To the Secretary of Agriculture,

The USDA's decision to block the public from its database of animal welfare reports must be reversed. The department cannot be transparent with these short-sighted actions, and the citizens of the United States demand you restore the information now.

Advocates for animal rights, as well as those looking for or selling pets, have long relied on this information to research puppy mills and abusive breeders. In seven states, where there is no lower regulatory presence, these reports have been the sole source of such data. The agents responsible for enforcing animal welfare laws will have a harder time doing so without access to the data, as well. Local regulations dealing with animals, or bans on breeders, may be impossible to enforce altogether.

There is no reason this information should be obfuscated as a result of private interests. It belongs in the public domain, as experts and members of nearly every level of government have asserted.

Secretary, you would do well to consider the legal action currently facing the USDA, as initiated by the Humane Society of the Unites States. The betrayal of the settlement made in 2009, when those documents were made public, will not go down without a tremendous fight.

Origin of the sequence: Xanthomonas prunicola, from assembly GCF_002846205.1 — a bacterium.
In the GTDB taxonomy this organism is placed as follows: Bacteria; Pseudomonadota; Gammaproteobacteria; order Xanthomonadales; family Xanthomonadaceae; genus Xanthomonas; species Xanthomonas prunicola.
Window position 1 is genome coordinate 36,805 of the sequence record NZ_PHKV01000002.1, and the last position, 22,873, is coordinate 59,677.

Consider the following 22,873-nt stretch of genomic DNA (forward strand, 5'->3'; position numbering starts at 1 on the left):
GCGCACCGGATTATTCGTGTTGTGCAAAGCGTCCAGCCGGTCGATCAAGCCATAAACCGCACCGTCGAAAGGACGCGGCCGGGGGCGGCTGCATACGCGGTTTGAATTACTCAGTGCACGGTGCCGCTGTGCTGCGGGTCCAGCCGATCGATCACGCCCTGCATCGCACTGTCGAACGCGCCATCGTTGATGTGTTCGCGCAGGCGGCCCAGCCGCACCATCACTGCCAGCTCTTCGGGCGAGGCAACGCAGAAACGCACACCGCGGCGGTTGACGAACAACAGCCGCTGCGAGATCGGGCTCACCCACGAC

I demand you restore public access to the USDA's animal welfare information immediately.

Sincerely,

Petition Signatures


May 21, 2018 Alexis Neil
May 21, 2018 Janet Bovitz-Sandefur
May 21, 2018 Monique Jansen
May 21, 2018 Cheryl Weaver
May 21, 2018 Marguerite Feldmann Pretend it was you...but for the grace of God it’s not! So please help NOW!!!
May 21, 2018 Massimo Savigni
May 21, 2018 jole Lheureux
May 21, 2018 kristen rangel
May 21, 2018 Birgit Wasielewski Stop it
May 21, 2018 (Name not displayed)
May 21, 2018 Amy Kubin
May 21, 2018 Agnes Toth
May 21, 2018 Carmela Mazzariello
May 21, 2018 (Name not displayed)
May 21, 2018 Elizabeth Gilbert
May 21, 2018 Tova Cohen
May 21, 2018 rox marsau
May 21, 2018 Beverly. Speirs
May 21, 2018 Zoran Dragicevic
May 21, 2018 Zoe Spiropoulou
May 21, 2018 Darlene Blakely
May 21, 2018 Catherine Wilcox Animals have the right to live free from abuse - restore the crucial animal welfare reports the USDA has blocked from public view!
May 21, 2018 Héctor Alfonso
May 21, 2018 Iovanovici Camelia
May 21, 2018 Margarida Valadao
May 21, 2018 jovita prinz
May 21, 2018 Carla Miranda
May 21, 2018 Antonio Molina
May 21, 2018 Claire loridan
May 21, 2018 Ainga Dobbelaere
May 21, 2018 lucia fabbo
May 20, 2018 Delene Swanepoel
May 20, 2018 (Name not displayed)
May 20, 2018 Rachel Govender
May 20, 2018 Nadia Gibbs
May 20, 2018 (Name not displayed)
May 20, 2018 jyn dornan-grey
May 20, 2018 Debra Bolog
May 20, 2018 Oleg Varanitsa
May 20, 2018 Kate Ionina
May 20, 2018 Susan Navidad
May 20, 2018 Vicki Peters
May 20, 2018 M T
May 20, 2018 Brenda Hartman
May 20, 2018 Tara Miller Donohue
May 20, 2018 Lilia Casarez
May 20, 2018 Lisa Lee
May 20, 2018 Brigitte Jenkins
May 20, 2018 Rebecca Hoeschler
May 20, 2018 Lynn Goldberg